Customers don’t expect you to be perfect.
They do expect you to fix things when they go wrong.
I WAS a loyal customer of Western Digital (WD) and I always bought WD hard disks even though it cost more and sometimes friends gave other recommendations.
I bought my last WD hard disk in March 2007 with five years warranty, “1 for 1 exchange warranty” printed on the package. “five years warranty” is rare nowadays and it just made me feel so right of choosing WD.
After a blue screen yesterday on my Dell, the hard disk could not be detected. After some testing, I had to announce it, “time of death, 21:20, Oct 19, 2009.” Achieva is the company that is supposed be passing me the new HDD, which is also printed on the package.
As my girlfriend happens to work near Achieva, she gave up her lunch today to get the broken disk exchanged. Shockingly, the staff only agreed to fix it which will take two to three weeks. What happens to “1 for 1 exchange”? She was told “No stock”.
So, when they decided to offer the warranty, did they expect to keep producing the same model over the next five years? My girlfriend was not the only one who was frustrated and felt deceived there today. Not to mention the bad customer service from Achieva staff who even complained to the customer the trouble she had to go through.
I feel deceived too. I’m not sure what’s going on with the five-year warranty, but what I’m sure are:
- I won’t buy WD hard disks.
- I won’t buy any hard disks that comes with an address “Achieva”.
Isn’t it true that customer service in both good times and bad is the great intangible asset of the company?
Customer service can make a business. Zappos is a Las Vegas-based company selling shoes online, did “almost nothing” in sales for 1999, but grossed over $800 million in merchandise sales in 2007, and is projecting over $1 billion in 2008. Zappos has successfully differentiated itself by its selection (some 90,000 styles and more than 500 brands) and a devotion to customer service:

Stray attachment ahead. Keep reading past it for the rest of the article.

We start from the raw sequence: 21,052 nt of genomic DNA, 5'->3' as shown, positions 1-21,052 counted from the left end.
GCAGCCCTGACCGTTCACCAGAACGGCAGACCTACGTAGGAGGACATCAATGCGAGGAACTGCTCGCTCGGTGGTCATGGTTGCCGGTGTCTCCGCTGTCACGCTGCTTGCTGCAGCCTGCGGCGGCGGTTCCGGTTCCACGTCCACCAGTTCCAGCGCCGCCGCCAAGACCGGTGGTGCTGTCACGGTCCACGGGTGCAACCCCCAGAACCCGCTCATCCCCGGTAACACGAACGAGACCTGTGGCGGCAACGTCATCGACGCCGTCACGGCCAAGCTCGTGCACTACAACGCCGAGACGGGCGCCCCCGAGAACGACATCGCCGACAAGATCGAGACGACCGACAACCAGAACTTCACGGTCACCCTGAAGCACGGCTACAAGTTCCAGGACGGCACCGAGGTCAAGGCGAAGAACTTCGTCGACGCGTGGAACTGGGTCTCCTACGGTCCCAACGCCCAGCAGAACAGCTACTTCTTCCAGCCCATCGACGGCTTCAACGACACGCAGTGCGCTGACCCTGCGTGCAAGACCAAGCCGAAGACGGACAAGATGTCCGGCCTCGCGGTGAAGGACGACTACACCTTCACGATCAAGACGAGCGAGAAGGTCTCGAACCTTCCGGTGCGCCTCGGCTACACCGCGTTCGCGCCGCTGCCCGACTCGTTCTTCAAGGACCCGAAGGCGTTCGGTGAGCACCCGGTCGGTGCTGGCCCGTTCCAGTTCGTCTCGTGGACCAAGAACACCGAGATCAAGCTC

- encouraging customers to order as many products as they wanted in order to “try them on,” then offering free return shipping for a full 365 days
- only listing products on the site when stock was in their own warehouse (which actually lowered sales by 25% at a time when the company was still in the red)
- deciding to run their warehouse operation 24/7 to deliver super-fast turnaround on orders, despite it being an inefficient way to manage fulfillment
- encouraging customers to call them about nearly everything. Their call center takes 5,000 calls per day, and employees work independent of scripts, quotas, or call time limits. The longest call to date has been four hours. Zappos views the phone experience as a branding device, and speaks to virtually every customer at least once.
- deciding to invest in “surprise” (free) upgrades to overnight shipping for most customers. This means that most orders are delivered within 24 hours, despite the web site indicating it will take 2-5 business days.
- shipping and return shipping are free; most repeat customers get upgrades to free overnight or second-day delivery. “With Zappos, the shoe store comes to you,” says Pamela Leo, a customer in Montclair, N.J.
Customer service can break a business, too. Avis, who’s well known in car rental business, once cut customer service and reduced staff. They soon realized that its best “Avis Preferred” customers could make other choices and would. Avis realized its mistake and reversed course within a few months.
Every company knows what they can do to provide first class customer service: listen with heart, support in time, go the extra mile to make their experience unforgettable, and be anywhere your customers expect you to be.
Here is one of my favorite quotes from : Sales without Customer Service is like stuffing money into a pocket full of holes.